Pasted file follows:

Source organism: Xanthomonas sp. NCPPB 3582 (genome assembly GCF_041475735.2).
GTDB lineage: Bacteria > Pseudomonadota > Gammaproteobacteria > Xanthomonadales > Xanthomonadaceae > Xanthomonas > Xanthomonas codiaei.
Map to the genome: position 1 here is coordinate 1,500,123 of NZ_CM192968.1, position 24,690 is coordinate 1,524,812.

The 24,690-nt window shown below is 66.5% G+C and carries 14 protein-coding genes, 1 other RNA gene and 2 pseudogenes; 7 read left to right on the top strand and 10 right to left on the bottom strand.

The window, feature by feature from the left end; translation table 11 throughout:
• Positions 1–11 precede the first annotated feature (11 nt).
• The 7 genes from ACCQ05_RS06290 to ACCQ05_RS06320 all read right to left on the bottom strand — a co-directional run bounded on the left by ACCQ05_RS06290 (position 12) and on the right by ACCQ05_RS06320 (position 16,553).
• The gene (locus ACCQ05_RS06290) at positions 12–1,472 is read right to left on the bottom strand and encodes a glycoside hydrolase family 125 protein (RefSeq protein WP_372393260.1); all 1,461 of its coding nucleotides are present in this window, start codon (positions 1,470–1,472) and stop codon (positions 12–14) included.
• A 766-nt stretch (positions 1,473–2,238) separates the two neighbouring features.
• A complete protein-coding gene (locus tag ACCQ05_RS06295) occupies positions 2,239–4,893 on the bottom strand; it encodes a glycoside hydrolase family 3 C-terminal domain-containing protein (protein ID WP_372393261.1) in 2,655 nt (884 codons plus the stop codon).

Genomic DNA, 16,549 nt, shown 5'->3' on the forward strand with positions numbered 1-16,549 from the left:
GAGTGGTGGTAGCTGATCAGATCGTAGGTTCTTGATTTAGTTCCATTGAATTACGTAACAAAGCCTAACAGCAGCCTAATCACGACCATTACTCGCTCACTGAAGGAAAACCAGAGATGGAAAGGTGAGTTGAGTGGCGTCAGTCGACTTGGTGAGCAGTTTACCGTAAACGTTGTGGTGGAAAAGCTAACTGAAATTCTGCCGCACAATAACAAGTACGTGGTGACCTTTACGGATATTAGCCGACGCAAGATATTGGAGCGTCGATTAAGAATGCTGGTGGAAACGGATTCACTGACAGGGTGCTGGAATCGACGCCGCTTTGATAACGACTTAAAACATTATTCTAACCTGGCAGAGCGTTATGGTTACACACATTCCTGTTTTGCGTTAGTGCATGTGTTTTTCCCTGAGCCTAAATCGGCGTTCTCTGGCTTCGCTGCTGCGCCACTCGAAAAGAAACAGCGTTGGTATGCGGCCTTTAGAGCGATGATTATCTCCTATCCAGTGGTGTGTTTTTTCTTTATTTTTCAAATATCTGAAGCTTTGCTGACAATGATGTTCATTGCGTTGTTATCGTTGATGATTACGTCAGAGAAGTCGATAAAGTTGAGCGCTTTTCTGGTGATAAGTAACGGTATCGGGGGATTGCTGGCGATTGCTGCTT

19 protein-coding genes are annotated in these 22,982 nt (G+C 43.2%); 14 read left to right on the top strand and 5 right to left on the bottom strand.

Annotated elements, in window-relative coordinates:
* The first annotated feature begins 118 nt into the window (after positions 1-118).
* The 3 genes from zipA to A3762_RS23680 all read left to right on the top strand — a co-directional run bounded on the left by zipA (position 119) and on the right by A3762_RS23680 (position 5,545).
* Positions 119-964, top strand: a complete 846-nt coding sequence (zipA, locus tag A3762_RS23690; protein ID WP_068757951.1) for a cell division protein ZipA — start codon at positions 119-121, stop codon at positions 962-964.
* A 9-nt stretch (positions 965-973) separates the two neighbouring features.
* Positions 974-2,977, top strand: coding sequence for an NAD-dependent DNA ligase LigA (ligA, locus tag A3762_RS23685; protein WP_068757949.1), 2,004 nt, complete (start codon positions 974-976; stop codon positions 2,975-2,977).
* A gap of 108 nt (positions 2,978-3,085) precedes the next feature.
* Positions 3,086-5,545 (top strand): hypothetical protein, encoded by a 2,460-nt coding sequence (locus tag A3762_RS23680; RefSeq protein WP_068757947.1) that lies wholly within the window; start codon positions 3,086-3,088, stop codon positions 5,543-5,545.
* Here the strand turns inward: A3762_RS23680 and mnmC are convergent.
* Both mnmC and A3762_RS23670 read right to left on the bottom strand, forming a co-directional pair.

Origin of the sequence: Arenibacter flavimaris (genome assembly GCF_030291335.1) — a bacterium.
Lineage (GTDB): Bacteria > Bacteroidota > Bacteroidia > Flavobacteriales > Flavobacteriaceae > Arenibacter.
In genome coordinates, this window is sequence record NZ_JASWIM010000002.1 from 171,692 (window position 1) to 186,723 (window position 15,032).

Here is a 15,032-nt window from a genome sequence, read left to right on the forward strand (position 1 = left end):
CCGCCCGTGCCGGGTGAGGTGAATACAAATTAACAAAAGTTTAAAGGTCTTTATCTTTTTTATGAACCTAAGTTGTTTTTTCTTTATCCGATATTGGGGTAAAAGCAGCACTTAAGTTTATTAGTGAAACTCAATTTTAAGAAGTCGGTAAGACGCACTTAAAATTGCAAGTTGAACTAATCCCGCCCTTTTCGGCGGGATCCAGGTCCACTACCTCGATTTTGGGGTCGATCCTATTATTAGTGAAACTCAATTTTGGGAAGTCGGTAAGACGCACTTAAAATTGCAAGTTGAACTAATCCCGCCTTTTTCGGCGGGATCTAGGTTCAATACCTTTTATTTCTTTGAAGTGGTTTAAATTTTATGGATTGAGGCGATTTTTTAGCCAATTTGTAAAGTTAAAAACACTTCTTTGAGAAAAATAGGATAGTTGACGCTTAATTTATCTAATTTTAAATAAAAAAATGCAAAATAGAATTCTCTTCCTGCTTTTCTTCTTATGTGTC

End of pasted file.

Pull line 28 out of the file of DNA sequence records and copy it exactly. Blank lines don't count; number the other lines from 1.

CCGCCCGTGCCGGGTGAGGTGAATACAAATTAACAAAAGTTTAAAGGTCTTTATCTTTTTTATGAACCTAAGTTGTTTTTTCTTTATCCGATATTGGGGTAAAAGCAGCACTTAAGTTTATTAGTGAAACTCAATTTTAAGAAGTCGGTAAGACGCACTTAAAATTGCAAGTTGAACTAATCCCGCCCTTTTCGGCGGGATCCAGGTCCACTACCTCGATTTTGGGGTCGATCCTATTATTAGTGAAACTCAATTTTGGGAAGTCGGTAAGACGCACTTAAAATTGCAAGTTGAACTAATCCCGCCTTTTTCGGCGGGATCTAGGTTCAATACCTTTTATTTCTTTGAAGTGGTTTAAATTTTATGGATTGAGGCGATTTTTTAGCCAATTTGTAAAGTTAAAAACACTTCTTTGAGAAAAATAGGATAGTTGACGCTTAATTTATCTAATTTTAAATAAAAAAATGCAAAATAGAATTCTCTTCCTGCTTTTCTTCTTATGTGTC